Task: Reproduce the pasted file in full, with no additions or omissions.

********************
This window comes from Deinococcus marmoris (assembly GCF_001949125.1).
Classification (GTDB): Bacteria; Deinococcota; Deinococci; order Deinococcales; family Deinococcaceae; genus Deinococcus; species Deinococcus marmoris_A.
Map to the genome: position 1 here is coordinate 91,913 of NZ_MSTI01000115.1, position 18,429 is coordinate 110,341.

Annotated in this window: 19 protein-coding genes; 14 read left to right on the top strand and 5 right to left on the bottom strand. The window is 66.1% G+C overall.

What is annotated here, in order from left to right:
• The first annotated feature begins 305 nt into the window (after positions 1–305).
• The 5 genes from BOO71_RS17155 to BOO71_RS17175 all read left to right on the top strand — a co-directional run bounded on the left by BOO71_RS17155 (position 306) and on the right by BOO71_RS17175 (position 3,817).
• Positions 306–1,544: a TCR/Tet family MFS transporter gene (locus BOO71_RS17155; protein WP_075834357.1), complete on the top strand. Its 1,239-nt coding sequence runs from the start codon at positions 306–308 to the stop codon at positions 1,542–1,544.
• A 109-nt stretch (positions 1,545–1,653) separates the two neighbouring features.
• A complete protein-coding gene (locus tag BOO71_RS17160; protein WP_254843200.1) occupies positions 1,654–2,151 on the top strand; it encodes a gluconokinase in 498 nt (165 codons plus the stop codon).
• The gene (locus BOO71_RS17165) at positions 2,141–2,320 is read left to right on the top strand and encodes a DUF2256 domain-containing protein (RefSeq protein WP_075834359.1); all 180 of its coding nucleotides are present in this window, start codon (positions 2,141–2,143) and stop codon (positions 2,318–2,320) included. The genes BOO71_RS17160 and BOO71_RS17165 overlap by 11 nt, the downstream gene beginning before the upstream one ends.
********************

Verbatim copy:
This window comes from Deinococcus marmoris (assembly GCF_001949125.1).
Classification (GTDB): Bacteria; Deinococcota; Deinococci; order Deinococcales; family Deinococcaceae; genus Deinococcus; species Deinococcus marmoris_A.
Map to the genome: position 1 here is coordinate 91,913 of NZ_MSTI01000115.1, position 18,429 is coordinate 110,341.

Annotated in this window: 19 protein-coding genes; 14 read left to right on the top strand and 5 right to left on the bottom strand. The window is 66.1% G+C overall.

What is annotated here, in order from left to right:
• The first annotated feature begins 305 nt into the window (after positions 1–305).
• The 5 genes from BOO71_RS17155 to BOO71_RS17175 all read left to right on the top strand — a co-directional run bounded on the left by BOO71_RS17155 (position 306) and on the right by BOO71_RS17175 (position 3,817).
• Positions 306–1,544: a TCR/Tet family MFS transporter gene (locus BOO71_RS17155; protein WP_075834357.1), complete on the top strand. Its 1,239-nt coding sequence runs from the start codon at positions 306–308 to the stop codon at positions 1,542–1,544.
• A 109-nt stretch (positions 1,545–1,653) separates the two neighbouring features.
• A complete protein-coding gene (locus tag BOO71_RS17160; protein WP_254843200.1) occupies positions 1,654–2,151 on the top strand; it encodes a gluconokinase in 498 nt (165 codons plus the stop codon).
• The gene (locus BOO71_RS17165) at positions 2,141–2,320 is read left to right on the top strand and encodes a DUF2256 domain-containing protein (RefSeq protein WP_075834359.1); all 180 of its coding nucleotides are present in this window, start codon (positions 2,141–2,143) and stop codon (positions 2,318–2,320) included. The genes BOO71_RS17160 and BOO71_RS17165 overlap by 11 nt, the downstream gene beginning before the upstream one ends.